Sage Therapeutics Forges $575 Million Deal With Shionogi to Market Depression Drug in Parts of Asia
By Alex Keown
Days after the U.S. Food and Drug Administration (FDA) provided an expedited path forward for SAGE Therapeutics’ depression treatment SAGE-217, the company snagged a deal worth $575 million from Japanese pharma firm Shionogi & Co., Ltd., to market the treatment in parts of Asia.
To secure the marketing rights to the as-of-yet unapproved treatment for major depressive disorder (MDD) and postpartum depression (PPD), Shionogi provided Cambridge, Mass.-based Sage with $90 million in an upfront payment and a potential $485 million in additional development and commercial milestones.
The deal with Shionogi, announced late Wednesday, has pleased investors. Shares of Sage are up more than 2 percent in premarket trading to $173.
Earlier this week SAGE-217 got a significant shot in the arm from U.S. regulatory authorities. The FDA has requested a short-term Phase III trial for MDD patients to evaluate two weeks of dosing at 20 mg and 30 mg in 450 MDD patients. There will be a four-week follow-up of patients. The trial is expected to launch later this year and if all goes well, Sage could file a New Drug Application for SAGE-217 by the end of the year. Sage received Breakthrough Therapy Designation from the FDA for SAGE-217 in MDD in February 2018. Not only does it have a path forward in treating MDD, the FDA has designated the company’s ongoing placebo-controlled PPD trial a “pivotal trial.” Topline date from the pivotal PPD trial is expected in the fourth quarter of 2018. If SAGE-217 is approved it would be the first FDA short-course drug approved by the U.S. Food and Drug Administration for severe PPD.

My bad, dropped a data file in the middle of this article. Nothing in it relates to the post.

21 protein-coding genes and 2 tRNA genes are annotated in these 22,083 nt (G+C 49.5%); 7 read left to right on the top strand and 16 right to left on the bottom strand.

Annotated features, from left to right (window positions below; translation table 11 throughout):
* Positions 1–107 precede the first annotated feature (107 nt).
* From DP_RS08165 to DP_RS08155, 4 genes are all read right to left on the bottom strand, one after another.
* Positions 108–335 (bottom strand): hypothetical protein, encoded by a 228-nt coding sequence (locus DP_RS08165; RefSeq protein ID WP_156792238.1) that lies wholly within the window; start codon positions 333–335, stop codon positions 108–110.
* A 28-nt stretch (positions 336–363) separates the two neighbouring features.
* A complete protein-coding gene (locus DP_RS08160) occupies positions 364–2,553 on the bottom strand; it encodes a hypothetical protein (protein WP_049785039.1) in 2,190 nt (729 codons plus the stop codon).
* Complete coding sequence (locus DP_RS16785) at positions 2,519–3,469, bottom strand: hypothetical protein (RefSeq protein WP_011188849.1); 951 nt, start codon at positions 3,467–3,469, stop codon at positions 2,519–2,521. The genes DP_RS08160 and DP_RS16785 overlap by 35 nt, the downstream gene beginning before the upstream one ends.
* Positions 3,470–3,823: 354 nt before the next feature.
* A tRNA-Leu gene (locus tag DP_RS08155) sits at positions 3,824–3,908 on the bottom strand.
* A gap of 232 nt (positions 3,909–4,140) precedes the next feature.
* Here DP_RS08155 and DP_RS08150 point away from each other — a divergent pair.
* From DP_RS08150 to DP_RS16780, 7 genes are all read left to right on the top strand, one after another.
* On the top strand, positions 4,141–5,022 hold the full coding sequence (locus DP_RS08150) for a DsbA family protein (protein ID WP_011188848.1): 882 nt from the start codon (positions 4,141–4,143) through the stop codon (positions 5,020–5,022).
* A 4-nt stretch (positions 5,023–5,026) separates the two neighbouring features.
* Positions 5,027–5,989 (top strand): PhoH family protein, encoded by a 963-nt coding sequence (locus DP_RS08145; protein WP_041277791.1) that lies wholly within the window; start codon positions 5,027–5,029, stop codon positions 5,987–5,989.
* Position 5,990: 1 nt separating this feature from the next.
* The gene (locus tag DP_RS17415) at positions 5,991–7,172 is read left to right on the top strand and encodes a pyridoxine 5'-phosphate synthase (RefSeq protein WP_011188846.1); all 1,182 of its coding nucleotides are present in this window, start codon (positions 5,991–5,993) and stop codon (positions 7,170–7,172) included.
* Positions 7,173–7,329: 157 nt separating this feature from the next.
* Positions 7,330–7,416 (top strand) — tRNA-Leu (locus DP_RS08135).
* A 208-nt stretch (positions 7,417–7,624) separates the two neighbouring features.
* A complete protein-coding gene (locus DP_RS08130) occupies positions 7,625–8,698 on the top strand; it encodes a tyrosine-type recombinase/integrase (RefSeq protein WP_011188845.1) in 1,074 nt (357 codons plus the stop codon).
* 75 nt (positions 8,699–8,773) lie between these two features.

One day after Sage shared the FDA’s announcement, Shionogi pounced on securing rights for parts of Asia. Shionogi plans to market the therapeutic in Japan, Taiwan and South Korea. In addition to the financial part of the deal, Shionogi also granted Sage certain rights to co-promote SAGE-217 in Japan across all indications. Sage maintains exclusive rights to develop and commercialize SAGE-217 outside of Japan, Taiwan and South Korea.
Sage Chief Executive Officer Jeff Jonas praised the deal with Shionogi as a way to accelerate development and “broaden geographic access” to a treatment that has been referred to as a game changer in depression.
“Shionogi is a well-regarded commercial leader in mood disorders in the Asian market. By working together, we believe we can expand the global footprint for SAGE-217 alongside our ongoing efforts in the U.S. and E.U. As we have always said, our goal is to build a fully-integrated, multi-national biopharmaceutical company and this collaboration moves us another step closer to achieving the goal,” Jonas said in a statement.
Shionogi CEO Isao Teshirogi noted that if SAGE-217 can be approved for commercialization in those parts of Asia, it will provide additional therapeutic support for depression patients. Teshirogi said SAGE-217 has the potential to allow those patients to fulfill their “innate ability.” Teshirogi added that the addition of SAGE-217 to the company’s offerings will allow Shionogi “to build up and strengthen the psychiatry presence that we have built through Cymbalta and Intuniv.”